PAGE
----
As part of the education piece, Dr. Flann informs patients LS is an inflammatory skin condition that carries a risk of vulvar cancer if untreated. She also stresses the importance of self-monitoring via monthly vulva checks.

Dr. Flann addresses patients' concerns for the future by making sure they know they can still get pregnant and have healthy babies. She makes herself a resource that will be there for them if sex becomes painful in the future. 

Is Lichen Sclerosus On The Rise: An Expert Weighs In

Recently, statistics have shown more and more folks are getting diagnosed with LS. However, I believe it is less a case of more people developing LS and more due to education, awareness, and less stigma.

Dr. Flann agrees. She believes awareness activism has done wonders to lessen the stigma and taboo around genitals and genital health. Younger generations are more comfortable discussing their vulvas than generations past, and this is great!

The more stigma lifts, the more awareness, and education, the sooner patients can get diagnosed instead of going decades untreated.

Image of a person holding a flower in front of their underwear, representing breaking the stigma surrounding genital health.

What We Can Do For Future Generations To Come

Although the climate is shifting – i.e., there is more awareness, education, and less stigma – there are still a lot of children and teens who are shy and/or do not feel comfortable discussing genital issues.

Advice for parents/caregivers:

  • Work to create a safe space in your home.
  • Have open and honest conversations with your child/children.
  • Listen. Listen to your children. Watch their body language while they speak/communicate and check in with them.
  • Try asking things like: “what was the best part of your day”, and “what was the worst part of your day, or something you had trouble with”. Let them know regardless of it’s good or bad, you are loved, you are safe, and you can work through it.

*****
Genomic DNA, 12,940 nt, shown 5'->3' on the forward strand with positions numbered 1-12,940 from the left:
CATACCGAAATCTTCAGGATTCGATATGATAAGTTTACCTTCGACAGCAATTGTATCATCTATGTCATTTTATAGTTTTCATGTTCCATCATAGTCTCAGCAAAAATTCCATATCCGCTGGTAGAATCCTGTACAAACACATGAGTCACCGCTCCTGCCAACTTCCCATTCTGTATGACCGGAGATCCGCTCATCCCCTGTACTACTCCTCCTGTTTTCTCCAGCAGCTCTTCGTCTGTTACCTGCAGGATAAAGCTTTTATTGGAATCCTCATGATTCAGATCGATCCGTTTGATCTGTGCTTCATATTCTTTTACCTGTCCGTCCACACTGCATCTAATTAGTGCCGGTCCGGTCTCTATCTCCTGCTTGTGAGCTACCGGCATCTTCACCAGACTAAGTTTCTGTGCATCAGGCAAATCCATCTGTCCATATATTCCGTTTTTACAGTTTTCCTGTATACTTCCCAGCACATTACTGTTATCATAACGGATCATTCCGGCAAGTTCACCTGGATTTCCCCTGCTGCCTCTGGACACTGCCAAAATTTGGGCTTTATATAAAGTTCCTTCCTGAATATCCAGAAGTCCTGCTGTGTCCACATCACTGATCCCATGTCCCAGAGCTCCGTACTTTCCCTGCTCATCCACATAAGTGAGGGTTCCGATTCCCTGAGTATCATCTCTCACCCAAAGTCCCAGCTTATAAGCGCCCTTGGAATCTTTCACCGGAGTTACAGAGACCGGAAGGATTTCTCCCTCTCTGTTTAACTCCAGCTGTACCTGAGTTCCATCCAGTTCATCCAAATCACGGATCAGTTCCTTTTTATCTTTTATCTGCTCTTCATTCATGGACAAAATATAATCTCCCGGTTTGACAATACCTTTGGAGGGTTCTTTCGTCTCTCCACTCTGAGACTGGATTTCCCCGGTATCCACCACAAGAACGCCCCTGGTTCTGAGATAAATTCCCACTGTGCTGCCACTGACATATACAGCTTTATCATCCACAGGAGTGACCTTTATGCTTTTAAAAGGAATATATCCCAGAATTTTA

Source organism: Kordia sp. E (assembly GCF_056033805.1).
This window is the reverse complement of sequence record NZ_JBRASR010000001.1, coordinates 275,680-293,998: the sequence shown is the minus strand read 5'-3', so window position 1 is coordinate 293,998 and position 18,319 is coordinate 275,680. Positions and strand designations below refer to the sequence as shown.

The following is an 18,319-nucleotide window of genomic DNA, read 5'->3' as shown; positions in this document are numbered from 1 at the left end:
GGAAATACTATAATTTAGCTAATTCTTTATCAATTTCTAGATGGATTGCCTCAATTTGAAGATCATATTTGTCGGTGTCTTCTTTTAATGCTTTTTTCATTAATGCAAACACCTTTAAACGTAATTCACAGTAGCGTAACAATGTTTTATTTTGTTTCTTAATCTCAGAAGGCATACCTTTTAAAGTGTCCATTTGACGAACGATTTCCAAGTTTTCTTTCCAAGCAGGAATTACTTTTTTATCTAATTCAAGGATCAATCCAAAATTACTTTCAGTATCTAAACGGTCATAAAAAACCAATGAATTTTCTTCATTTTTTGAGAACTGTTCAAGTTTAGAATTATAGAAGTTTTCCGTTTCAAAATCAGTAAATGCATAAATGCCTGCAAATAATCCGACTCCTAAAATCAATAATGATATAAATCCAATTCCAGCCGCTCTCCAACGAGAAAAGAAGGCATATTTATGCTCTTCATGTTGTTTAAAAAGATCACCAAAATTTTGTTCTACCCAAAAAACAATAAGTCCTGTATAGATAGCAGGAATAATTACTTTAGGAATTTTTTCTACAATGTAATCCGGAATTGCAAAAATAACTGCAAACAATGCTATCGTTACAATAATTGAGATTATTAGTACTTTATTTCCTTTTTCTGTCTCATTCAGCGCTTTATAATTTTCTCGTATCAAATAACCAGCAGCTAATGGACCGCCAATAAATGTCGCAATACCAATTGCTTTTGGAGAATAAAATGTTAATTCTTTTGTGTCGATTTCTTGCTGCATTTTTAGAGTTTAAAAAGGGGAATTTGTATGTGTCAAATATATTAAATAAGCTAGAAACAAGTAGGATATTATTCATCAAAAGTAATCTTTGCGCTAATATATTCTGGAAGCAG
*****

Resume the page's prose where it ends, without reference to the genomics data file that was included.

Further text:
Conclusion

In sum, treating the disease is pretty simple. The difficult part is getting children through the door, diagnosed, establishing trust, and opening communication links.

Once you have those in place, you can treat the disease and children can go on to live normal lives. Dr. Flann assures listeners children and teenagers with LS can live a normal, happy life.

If you want to reach out to Dr. Flann, you can reach her on her Instagram @Dr_SandyFlann. You can also check out her website, sandyflann.com.

Virtual Meetup Information

Did you learn anything new from this episode? Do you have a child with Lichen Sclerosus? Did you have childhood Lichen Sclerosus? Let me know! Email me at Kathy@lssupport.net or DM me at @lichensclerosuspodcast on Instagram.

Better yet, why not tell us at our Lichen Sclerosus Support Virtual Meetup!

We meet every other Saturday from 2-4 pm and 7-9 pm Eastern Standard Time. This is your opportunity to share your diagnosis story, what is working for you and what isn’t, and ask the group questions. Perhaps share your experience with pediatric Lichen Sclerosus!

I have met so many incredibly strong LS warriors through these meetups, and I would love for you to join our community. 

Sign up at lssupport.net/connect for notifications and updates! I cannot wait to see your face and hear your voice!

Lichen Sclerosus Support Virtual Meetup

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By Jaclyn

I am the author of The Lost Labia Chronicles, a blog about Lichen Sclerosus, Sex, and Mental Health. I was diagnosed with Lichen Sclerosus in 2019 but had been symptomatic for over a decade. My mission is to provide support and hope to others with Lichen Sclerosus.